The Child Development Center at Kent State University has joined the elite ranking of schools that are certified International Baccalaureate Primary Years Program providers of early years education.

Serving youngsters between the age of 18 months and 6 since 1972, the Child Development Center, known locally by its acronym CDC and located at the intersection of Loop and Rhodes Roads, is a laboratory school with a three-pronged mission: service to children and families using best practices, professional development for pre-service and practicing teachers and the dissemination of research.

The IB designation draws on research about the best practices conducted around the world. Top schools in North and South America, Europe, Australia and Asia use the IB framework to stage strong curriculums in which student learn by working in groups. The IB framework recognizes that even the youngest persons are not empty vessels, but are capable of learning through inquiry processes that include collaboration and reflection.

"It is a global way of approaching education," said Rochelle Hostler, the International Baccalaureate Coordinator, who shepherded the CDC’s application for IB status. The IB approach is popular with families from other countries who set up residence here while the parents undertake research or work for large corporations in the greater Akron area.

"They know what IB means and they want their children to benefit from it," Hostler said

Currently, only a few school districts in northeast Ohio offer the IB continuum: Shaker Heights, Oberlin, and Westlake. The elementary schools that feed into Firestone in Akron are pursuing IB authorization. The public’s lack of understanding of IB’s benefits can work against school districts introducing and maintaining the framework, Hostler said.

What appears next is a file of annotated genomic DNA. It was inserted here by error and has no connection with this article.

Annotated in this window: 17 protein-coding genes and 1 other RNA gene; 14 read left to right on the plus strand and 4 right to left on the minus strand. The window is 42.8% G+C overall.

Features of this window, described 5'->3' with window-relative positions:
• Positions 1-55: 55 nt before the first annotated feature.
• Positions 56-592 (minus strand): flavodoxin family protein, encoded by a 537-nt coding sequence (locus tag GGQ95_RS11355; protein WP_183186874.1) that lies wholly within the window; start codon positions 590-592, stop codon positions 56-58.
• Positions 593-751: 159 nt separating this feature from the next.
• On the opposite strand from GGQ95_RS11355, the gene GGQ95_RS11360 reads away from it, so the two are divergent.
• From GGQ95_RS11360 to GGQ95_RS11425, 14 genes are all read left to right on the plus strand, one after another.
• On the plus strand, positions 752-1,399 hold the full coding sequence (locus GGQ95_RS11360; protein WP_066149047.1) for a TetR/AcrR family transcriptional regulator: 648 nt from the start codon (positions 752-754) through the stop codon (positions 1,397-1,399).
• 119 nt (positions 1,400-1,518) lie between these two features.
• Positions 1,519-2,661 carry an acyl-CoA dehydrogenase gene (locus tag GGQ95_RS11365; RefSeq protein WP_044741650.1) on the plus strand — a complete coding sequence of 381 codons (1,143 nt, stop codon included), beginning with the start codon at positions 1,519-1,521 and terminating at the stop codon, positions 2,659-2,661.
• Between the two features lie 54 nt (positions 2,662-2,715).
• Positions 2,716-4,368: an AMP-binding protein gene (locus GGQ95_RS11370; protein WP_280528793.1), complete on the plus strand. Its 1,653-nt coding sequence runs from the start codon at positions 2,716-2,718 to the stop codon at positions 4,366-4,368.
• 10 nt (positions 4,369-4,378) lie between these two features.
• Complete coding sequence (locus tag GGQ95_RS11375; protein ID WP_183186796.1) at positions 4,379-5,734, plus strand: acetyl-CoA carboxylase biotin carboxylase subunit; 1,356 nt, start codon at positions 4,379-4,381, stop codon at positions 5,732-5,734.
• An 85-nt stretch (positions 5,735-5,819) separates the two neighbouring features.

The IBPYP designation is a natural extension of the CDC’s Reggio Emilia inspired approach to preschool and primary education, according to the director of the CDC, Dr. Monica Miller Marsh. Reggio Emilia refers to the educational philosophy that stems from a city in northern Italy that educators worldwide believe to have possibly the best system of education for young people in the world. Youngsters learn respect, responsibility, empathy and community mindedness by exploring their interests and sharing them with others.

Although the CDC has received a 5-Star Step Up to Quality rating from the state of Ohio in addition to IB authorization, the school depends on grants and tuition for day-to-day operations. The Monday through Friday toddler, all-day program is $243 per week. Children 3 to 5, for all day, five days a-week cost $221 per week. All-day kindergarten costs $582 per month.

Pam Hutchins, coordinator of Children’s Program Admissions, said there are numerous options for fewer than all-day and all week-long enrollment.

"Parents interested should contact me," she said.

Student enrollment is capped at 150 and of these approximately 25 percent are children of international families. This diversity gives American youngsters a leg up in learning to work with young people from other countries at an early age.

During a recent tour, Miller Marsh and Hutchins showed off a mapping project in which youngsters measured and used string to demonstrate the routes and distances they travel on the way to school from Kent, Stow, Hudson, Akron and Fairlawn. Students, they said, recently spoke by live video with a youngster in China whose family is moving to Kent for graduate studies. In spite of the language barrier, the children all seemed to be able to communicate, they said.

"The child’s mother was so pleased," they said.

Outdoor education is highly valued at the school. Children spend time gardening, nature collecting, and learning about the importance of the environment. The food chain, food preparation, cleanliness, and good health are explored. Learning to understand one another’s viewpoint is the order of the day.

Every CDC teacher either holds or is working toward an advanced degree. Many are published authors who present at national and international conferences in North and South America, Europe, Asia, Australia and Africa.

David E. Dix is a former publisher of the Record-Courier.